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Has the Euro Increased International Price Elasticities?

This paper analyzes the role of common data problems when identifying structural breaks in small samples. Most notably, we survey small sample properties of the most commonly applied endogenous break tests developed by Brown, Durbin, and Evans (1975) and Zeileis (2004), Nyblom (1989) and Hansen (1992), and Andrews, Lee, and Ploberger (1996). Power and size properties are derived using Monte Carlo simulations. Results emphasize that mostly the CUSUM type tests are affected by the presence of heteroscedasticity, whereas the individual parameter Nyblom test and AvgLM test are proved to be highly robust. However, each test is significantly affected by leptokurtosis. Contrarily to other tests, where skewness is far more problematic than kurtosis, it has no additional effect for any of the endogenous break tests we analyze. Concerning overall robustness the Nyblom test performs best, while being almost on par to more recently developed tests in terms of power.

10. September 2010

Autoren Oliver Holtemöller Götz Zeddies

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Has the Euro Increased International Price Elasticities?

Oliver Holtemöller Götz Zeddies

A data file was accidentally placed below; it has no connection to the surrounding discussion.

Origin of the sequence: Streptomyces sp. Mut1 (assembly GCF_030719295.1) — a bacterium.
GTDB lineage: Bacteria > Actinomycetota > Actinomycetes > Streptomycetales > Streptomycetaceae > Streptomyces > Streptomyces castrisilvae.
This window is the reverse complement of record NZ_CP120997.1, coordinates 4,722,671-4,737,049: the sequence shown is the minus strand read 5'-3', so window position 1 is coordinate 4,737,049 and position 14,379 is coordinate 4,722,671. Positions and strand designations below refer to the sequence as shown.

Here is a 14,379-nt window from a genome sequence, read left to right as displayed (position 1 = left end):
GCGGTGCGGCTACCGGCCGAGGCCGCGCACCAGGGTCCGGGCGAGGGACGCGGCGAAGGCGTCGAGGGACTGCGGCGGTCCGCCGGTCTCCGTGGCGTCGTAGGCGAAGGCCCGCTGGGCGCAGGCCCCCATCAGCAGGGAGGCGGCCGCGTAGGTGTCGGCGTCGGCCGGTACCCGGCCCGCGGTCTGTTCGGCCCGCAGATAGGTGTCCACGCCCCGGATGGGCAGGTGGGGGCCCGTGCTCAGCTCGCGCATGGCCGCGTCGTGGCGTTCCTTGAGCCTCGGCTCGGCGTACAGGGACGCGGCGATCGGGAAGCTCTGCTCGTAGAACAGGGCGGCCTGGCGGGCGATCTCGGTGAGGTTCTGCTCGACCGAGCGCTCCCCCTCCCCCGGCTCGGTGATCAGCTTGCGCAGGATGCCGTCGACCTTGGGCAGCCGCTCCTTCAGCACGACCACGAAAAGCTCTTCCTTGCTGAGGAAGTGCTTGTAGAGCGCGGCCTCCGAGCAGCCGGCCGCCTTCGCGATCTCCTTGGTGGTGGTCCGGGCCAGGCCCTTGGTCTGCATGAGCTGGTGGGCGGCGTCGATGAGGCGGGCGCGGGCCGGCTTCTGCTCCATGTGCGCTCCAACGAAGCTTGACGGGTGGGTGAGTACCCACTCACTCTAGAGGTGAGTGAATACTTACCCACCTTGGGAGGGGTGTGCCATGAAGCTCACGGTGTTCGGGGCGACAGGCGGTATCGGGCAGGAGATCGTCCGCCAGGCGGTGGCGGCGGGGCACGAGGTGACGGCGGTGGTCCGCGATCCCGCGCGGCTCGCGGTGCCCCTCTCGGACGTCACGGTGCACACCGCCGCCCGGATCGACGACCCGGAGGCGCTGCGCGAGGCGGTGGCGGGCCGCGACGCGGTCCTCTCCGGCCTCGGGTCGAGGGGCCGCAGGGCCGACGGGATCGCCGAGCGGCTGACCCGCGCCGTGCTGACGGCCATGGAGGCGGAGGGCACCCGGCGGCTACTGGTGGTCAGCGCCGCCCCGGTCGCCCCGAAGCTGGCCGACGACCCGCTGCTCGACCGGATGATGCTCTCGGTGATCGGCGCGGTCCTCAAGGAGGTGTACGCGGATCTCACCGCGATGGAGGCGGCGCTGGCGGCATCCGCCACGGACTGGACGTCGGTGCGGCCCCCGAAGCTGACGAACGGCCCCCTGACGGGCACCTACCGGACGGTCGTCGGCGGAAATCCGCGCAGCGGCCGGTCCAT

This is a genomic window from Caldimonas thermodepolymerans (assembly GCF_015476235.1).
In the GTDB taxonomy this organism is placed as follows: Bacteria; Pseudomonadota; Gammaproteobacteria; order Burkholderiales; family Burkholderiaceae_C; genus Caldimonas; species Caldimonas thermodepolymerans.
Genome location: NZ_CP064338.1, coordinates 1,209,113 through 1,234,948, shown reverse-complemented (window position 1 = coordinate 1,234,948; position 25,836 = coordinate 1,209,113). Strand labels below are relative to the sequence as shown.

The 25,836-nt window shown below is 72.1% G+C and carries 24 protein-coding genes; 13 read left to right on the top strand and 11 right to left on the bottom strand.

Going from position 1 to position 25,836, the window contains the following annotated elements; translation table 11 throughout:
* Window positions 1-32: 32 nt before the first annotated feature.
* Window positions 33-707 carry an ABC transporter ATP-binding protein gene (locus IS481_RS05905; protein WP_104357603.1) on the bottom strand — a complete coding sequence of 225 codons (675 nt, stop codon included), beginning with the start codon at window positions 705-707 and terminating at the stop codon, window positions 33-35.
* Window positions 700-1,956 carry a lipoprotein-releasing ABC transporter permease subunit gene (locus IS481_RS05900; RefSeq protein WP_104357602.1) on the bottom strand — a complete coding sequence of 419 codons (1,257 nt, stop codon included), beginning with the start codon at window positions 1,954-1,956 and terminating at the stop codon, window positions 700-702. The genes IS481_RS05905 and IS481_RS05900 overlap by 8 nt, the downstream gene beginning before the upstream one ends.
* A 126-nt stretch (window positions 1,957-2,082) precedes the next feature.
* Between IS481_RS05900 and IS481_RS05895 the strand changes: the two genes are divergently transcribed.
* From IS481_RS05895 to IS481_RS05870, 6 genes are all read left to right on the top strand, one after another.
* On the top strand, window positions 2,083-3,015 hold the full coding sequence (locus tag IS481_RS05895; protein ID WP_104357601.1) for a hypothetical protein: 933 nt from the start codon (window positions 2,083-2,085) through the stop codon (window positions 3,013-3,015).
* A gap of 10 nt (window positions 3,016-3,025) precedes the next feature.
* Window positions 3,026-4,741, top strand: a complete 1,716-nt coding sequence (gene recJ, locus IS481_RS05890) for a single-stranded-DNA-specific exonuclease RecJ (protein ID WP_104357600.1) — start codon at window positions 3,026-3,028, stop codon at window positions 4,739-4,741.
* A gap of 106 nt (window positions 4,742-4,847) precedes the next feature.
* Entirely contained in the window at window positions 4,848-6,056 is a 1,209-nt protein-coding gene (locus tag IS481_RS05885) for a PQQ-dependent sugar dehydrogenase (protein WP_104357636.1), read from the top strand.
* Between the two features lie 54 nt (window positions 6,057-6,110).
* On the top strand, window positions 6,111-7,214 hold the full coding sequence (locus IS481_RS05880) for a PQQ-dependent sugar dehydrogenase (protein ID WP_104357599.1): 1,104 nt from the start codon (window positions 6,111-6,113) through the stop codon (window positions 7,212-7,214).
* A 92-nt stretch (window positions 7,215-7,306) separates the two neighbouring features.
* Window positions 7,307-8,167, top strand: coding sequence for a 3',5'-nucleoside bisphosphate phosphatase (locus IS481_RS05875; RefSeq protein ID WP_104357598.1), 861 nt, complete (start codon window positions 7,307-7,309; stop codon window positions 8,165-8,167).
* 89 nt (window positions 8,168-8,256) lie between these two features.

in: Empirica , Nr. 1, 2013

Abstract

The introduction of the Euro has been accompanied by the hope that international competition between EMU member states would increase due to higher price transparency. This paper contributes to the literature by analyzing price elasticities in international trade flows between Germany and France and between Germany and the United Kingdom before and after the introduction of the Euro. Using disaggregated Eurostat trade statistics, we adopt a heterogeneous dynamic panel framework for the estimation of price elasticities. We suggest a Kalman-filter approach to control for unobservable quality changes which otherwise would bias estimates of price elasticities. We divide the complete sample, which ranges from 1995 to 2008, into two sub-samples and show that price elasticities in trade between EMU members did not change substantially after the introduction of the Euro. Hence, we do not find evidence for an increase in international price competition resulting from EMU.

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